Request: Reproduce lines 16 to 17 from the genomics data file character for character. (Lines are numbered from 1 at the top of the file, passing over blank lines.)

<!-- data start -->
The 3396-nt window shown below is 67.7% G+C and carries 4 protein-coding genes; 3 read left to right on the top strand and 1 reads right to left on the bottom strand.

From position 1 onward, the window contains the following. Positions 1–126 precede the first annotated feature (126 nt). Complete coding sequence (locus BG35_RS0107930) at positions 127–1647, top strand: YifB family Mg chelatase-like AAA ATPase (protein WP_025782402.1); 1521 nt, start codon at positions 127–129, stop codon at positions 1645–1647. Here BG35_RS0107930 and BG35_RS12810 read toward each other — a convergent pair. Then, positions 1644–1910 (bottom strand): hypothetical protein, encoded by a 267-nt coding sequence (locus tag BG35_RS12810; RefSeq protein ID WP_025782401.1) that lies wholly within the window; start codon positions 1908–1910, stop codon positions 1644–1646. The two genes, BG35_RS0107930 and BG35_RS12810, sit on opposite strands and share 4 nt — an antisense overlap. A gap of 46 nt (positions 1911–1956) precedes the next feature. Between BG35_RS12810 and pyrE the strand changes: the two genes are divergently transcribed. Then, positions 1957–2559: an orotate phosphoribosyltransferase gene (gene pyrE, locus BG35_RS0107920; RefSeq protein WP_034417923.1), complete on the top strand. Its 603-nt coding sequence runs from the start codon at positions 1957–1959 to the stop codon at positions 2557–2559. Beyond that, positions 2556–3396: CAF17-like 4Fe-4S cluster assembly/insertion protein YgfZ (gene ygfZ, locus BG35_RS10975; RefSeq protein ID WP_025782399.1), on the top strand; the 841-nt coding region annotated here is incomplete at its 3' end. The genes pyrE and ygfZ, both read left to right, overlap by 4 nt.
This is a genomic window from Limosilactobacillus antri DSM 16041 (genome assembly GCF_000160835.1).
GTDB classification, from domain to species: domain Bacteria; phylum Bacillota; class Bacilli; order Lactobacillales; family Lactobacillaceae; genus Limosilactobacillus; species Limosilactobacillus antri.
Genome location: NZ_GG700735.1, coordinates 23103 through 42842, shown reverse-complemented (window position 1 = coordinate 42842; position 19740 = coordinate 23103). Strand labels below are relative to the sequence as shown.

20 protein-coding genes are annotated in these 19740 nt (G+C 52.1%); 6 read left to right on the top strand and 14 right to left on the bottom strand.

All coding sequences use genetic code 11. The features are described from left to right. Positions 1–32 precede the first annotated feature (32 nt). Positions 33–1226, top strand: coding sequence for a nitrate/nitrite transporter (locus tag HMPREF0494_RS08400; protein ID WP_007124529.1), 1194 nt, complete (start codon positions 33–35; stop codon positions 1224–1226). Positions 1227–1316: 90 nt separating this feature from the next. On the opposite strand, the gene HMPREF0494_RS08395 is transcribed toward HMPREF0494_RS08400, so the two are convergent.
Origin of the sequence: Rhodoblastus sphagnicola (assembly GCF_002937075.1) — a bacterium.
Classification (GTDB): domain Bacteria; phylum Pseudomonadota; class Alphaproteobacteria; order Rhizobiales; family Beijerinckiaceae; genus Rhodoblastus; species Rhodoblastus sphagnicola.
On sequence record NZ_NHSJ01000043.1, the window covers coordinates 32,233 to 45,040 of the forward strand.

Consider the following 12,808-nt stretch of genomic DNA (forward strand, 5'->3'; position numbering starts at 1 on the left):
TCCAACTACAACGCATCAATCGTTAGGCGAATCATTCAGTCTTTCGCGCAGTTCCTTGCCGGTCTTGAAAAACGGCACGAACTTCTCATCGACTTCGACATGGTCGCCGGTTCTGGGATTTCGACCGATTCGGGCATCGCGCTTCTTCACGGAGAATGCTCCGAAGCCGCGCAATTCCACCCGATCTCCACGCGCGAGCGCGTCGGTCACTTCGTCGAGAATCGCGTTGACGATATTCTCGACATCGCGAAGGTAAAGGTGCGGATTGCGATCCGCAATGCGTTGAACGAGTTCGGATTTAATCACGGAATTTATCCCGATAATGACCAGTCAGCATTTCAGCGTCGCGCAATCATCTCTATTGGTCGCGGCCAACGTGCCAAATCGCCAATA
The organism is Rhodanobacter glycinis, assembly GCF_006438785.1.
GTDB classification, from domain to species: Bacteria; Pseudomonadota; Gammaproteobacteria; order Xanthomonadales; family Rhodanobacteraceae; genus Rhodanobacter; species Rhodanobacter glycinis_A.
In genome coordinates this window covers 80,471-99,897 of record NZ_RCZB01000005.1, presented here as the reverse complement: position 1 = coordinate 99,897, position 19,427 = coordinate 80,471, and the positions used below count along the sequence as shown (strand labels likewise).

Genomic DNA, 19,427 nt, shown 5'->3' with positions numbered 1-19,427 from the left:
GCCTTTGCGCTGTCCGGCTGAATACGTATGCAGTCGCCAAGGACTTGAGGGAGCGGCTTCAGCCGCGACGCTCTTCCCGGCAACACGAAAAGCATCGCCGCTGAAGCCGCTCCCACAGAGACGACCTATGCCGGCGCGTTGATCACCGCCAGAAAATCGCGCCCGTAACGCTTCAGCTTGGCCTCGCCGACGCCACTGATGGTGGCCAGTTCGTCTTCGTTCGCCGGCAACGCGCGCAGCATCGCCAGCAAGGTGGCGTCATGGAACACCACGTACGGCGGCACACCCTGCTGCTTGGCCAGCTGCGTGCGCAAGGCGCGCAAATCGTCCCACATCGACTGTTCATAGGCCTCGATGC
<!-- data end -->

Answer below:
Genomic DNA, 19,427 nt, shown 5'->3' with positions numbered 1-19,427 from the left:
GCCTTTGCGCTGTCCGGCTGAATACGTATGCAGTCGCCAAGGACTTGAGGGAGCGGCTTCAGCCGCGACGCTCTTCCCGGCAACACGAAAAGCATCGCCGCTGAAGCCGCTCCCACAGAGACGACCTATGCCGGCGCGTTGATCACCGCCAGAAAATCGCGCCCGTAACGCTTCAGCTTGGCCTCGCCGACGCCACTGATGGTGGCCAGTTCGTCTTCGTTCGCCGGCAACGCGCGCAGCATCGCCAGCAAGGTGGCGTCATGGAACACCACGTACGGCGGCACACCCTGCTGCTTGGCCAGCTGCGTGCGCAAGGCGCGCAAATCGTCCCACATCGACTGTTCATAGGCCTCGATGC